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The Best Part of Your Day

November 12, 2019

Alarm goes off.

Jump in the shower,
Grab a quick breakfast (probably don’t have time).
Hop in the car,
Leaving 15 minutes early to get to work and prep for my first meeting.
Accident on the interstate,
All lanes are shut down—
Go from 15 minutes early to 20 minutes late.
Late to the first meeting,
Try to wrap early, but still late to the second meeting.
Now heading to lunch.
Check in on projects.
Wrap up work day.
Options in front of me:
I could go work out or
Go home and hang out with my family.
I really need to work out;
I’m definitely out of shape.
But I really need to get home to my family.
I skip the workout, head home, and walk in the door.

This is the moment I need to be fully present for my family, but most of the time—I’m not. I’m distracted, thinking of the twists and turns of the day’s events, and it’s difficult for me to give my wife and son my best, my undivided attention.

Did you know that the Jewish day starts in the evening? Their days begin at sundown when their work is finished. That concept is an interesting shift from my typical perspective. Often at the end of the day, one where I’ve been pulled in a million different directions, I’m just trying to power through this time—to just make it to bed.

But for people in the Jewish culture, this evening time is the beginning of a new day. It’s not the end, but the start of something. If we embraced this practice, imagine how this would change these hours for us? 

How much more do I have to offer at the beginning of the day than at the end? 

I want to live and lead in a way that I offer my best to the people who need it the most. I don’t want to run out of steam before I get to the most important part of my day.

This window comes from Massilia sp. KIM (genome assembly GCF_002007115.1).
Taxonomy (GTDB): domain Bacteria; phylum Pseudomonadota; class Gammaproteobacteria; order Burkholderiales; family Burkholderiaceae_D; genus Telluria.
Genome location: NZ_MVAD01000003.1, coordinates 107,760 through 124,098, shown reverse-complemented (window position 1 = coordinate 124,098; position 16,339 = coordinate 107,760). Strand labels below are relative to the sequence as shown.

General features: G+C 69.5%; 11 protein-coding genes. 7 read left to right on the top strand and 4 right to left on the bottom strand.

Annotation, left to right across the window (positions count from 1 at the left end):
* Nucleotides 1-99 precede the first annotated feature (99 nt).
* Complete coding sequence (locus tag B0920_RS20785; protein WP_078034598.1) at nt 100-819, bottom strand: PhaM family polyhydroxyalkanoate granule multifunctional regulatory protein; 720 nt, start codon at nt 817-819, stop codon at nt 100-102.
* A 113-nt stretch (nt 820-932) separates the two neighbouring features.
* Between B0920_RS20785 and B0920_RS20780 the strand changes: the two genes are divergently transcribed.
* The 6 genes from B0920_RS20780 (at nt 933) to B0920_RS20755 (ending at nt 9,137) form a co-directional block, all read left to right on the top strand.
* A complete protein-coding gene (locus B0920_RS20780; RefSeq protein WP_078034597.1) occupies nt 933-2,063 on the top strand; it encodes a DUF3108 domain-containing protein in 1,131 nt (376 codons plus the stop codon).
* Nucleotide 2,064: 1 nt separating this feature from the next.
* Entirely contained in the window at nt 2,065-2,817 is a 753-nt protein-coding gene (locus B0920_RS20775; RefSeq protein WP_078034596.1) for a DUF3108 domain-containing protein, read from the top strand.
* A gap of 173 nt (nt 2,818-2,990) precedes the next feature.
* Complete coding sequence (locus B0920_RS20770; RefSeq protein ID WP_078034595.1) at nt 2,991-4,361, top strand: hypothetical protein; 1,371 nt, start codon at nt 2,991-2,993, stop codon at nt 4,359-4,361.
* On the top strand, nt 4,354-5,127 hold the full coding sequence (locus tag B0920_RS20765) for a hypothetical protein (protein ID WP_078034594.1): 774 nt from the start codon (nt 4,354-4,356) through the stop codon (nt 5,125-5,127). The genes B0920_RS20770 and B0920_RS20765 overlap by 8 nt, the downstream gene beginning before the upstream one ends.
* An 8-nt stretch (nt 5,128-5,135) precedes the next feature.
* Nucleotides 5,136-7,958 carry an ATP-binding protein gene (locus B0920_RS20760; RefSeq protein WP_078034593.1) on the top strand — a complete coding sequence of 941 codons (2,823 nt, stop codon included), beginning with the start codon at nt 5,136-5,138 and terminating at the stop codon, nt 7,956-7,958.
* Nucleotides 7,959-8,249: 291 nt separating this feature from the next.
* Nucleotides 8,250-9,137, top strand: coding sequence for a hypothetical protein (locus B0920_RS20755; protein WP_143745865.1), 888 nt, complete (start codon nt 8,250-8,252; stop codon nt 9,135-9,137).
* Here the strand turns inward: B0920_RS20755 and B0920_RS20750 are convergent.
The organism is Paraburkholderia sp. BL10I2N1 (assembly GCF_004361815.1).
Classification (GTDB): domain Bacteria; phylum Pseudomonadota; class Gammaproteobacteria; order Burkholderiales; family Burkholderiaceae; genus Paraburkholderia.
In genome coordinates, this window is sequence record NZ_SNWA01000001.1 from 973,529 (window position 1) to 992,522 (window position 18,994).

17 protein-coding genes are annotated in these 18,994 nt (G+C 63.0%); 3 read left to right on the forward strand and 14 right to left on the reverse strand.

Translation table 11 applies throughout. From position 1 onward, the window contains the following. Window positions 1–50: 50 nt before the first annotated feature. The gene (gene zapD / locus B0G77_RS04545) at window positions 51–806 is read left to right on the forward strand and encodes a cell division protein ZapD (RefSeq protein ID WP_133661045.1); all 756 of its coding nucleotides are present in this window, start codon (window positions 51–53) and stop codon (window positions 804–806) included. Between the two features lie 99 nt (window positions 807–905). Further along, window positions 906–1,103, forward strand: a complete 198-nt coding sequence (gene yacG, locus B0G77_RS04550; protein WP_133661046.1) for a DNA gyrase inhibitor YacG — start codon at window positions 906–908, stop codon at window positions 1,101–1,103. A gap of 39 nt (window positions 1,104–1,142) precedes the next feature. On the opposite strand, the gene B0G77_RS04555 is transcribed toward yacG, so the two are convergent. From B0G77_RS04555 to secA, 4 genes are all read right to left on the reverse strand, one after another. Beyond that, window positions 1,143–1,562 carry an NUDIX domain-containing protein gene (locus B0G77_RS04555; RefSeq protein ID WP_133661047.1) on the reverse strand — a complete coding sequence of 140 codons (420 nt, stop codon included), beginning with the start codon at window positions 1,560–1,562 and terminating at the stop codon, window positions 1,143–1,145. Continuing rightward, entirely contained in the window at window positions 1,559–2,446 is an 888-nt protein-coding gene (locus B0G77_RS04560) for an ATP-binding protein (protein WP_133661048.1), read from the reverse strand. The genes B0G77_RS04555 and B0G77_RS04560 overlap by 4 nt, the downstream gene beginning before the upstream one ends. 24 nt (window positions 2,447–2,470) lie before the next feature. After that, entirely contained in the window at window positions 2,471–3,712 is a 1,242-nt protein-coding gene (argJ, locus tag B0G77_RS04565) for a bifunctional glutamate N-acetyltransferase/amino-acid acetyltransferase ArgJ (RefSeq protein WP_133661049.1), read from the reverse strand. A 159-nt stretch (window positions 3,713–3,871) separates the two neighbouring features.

I’m from the south, so this is a good illustration for me: Imagine going through the buffet line, and you see there’s one last bit of macaroni and cheese in the edge of the pan. Do you want to take the last, cold, crusty scoop? Or do you want to wait for them to bring out the fresh pan of hot, bubbly macaroni and cheese? I know where I stand. I’m holding up that buffet line to wait on the good stuff!

I don’t want my family to get the last little bit—the leftovers. I want there to be an abundance, so I can give them the best, not just what’s left.

In my current stage of life, I need to focus on my family. However, if you’re reading this, I’d challenge you to think about who needs to receive your best but often just gets what’s left. For you, it might not be the time at home in the evening; it might be the big meeting that you need to be fully engaged in but you’re not. Maybe it’s the Sunday School lesson you need to prepare that’s been pushed to the back-burner. Maybe it’s a phone call that you need to make to your friend that’s struggling, but you squeeze the call in during a quick commute when you’re partially distracted. 

Take some time to think about this question:

What is the part of my day that most needs my time, energy, and effort, and how do I allocate my energy accordingly?

This week, let’s make every effort to live out of an abundance mentality, not a scarcity mentality. We must believe we have a lot to give, and in order to be good stewards of it, we need to give our best, not what’s left, to the people most important to us.


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